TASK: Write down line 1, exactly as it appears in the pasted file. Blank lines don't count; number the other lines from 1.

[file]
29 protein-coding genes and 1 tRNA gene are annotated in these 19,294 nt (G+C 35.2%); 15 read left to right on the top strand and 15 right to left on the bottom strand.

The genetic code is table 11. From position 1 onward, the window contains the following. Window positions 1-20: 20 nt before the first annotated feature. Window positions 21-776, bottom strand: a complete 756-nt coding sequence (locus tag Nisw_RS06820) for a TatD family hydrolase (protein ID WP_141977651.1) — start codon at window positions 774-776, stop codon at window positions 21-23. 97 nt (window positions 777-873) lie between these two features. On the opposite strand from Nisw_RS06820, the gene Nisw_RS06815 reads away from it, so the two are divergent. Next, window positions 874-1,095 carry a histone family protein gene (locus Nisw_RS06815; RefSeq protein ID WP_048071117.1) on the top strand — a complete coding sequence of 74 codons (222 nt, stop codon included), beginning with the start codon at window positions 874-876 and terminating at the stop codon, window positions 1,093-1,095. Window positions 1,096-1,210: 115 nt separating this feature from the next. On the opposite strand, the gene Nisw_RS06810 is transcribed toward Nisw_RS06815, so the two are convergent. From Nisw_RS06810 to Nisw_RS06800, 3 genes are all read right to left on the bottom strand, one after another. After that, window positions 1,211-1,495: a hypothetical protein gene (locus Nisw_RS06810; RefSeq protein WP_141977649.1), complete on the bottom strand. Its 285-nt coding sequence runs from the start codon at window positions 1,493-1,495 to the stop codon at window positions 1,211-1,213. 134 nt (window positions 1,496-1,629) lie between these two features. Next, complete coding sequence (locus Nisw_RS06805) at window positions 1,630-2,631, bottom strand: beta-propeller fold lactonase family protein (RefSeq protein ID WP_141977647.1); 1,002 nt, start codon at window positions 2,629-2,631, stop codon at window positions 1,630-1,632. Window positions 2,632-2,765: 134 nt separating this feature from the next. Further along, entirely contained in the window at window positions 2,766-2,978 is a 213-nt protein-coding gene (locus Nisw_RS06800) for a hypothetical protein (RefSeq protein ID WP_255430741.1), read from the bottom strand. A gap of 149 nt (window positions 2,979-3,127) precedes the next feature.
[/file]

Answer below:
29 protein-coding genes and 1 tRNA gene are annotated in these 19,294 nt (G+C 35.2%); 15 read left to right on the top strand and 15 right to left on the bottom strand.